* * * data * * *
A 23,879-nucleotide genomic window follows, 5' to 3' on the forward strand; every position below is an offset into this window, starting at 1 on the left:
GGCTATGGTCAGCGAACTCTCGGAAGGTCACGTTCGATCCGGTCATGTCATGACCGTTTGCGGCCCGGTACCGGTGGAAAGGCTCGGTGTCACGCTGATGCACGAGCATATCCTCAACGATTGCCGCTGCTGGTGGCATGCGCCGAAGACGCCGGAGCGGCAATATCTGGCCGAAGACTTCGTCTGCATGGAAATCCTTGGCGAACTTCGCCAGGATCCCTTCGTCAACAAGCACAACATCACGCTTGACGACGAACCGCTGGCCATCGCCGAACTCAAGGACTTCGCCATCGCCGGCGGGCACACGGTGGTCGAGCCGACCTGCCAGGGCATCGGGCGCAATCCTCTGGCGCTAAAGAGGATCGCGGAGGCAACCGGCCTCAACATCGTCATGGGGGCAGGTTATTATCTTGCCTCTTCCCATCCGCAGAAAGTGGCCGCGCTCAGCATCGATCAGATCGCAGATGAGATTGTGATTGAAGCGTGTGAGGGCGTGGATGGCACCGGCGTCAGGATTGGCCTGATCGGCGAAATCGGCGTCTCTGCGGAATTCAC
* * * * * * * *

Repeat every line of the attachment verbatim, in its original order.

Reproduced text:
A 23,879-nucleotide genomic window follows, 5' to 3' on the forward strand; every position below is an offset into this window, starting at 1 on the left:
GGCTATGGTCAGCGAACTCTCGGAAGGTCACGTTCGATCCGGTCATGTCATGACCGTTTGCGGCCCGGTACCGGTGGAAAGGCTCGGTGTCACGCTGATGCACGAGCATATCCTCAACGATTGCCGCTGCTGGTGGCATGCGCCGAAGACGCCGGAGCGGCAATATCTGGCCGAAGACTTCGTCTGCATGGAAATCCTTGGCGAACTTCGCCAGGATCCCTTCGTCAACAAGCACAACATCACGCTTGACGACGAACCGCTGGCCATCGCCGAACTCAAGGACTTCGCCATCGCCGGCGGGCACACGGTGGTCGAGCCGACCTGCCAGGGCATCGGGCGCAATCCTCTGGCGCTAAAGAGGATCGCGGAGGCAACCGGCCTCAACATCGTCATGGGGGCAGGTTATTATCTTGCCTCTTCCCATCCGCAGAAAGTGGCCGCGCTCAGCATCGATCAGATCGCAGATGAGATTGTGATTGAAGCGTGTGAGGGCGTGGATGGCACCGGCGTCAGGATTGGCCTGATCGGCGAAATCGGCGTCTCTGCGGAATTCAC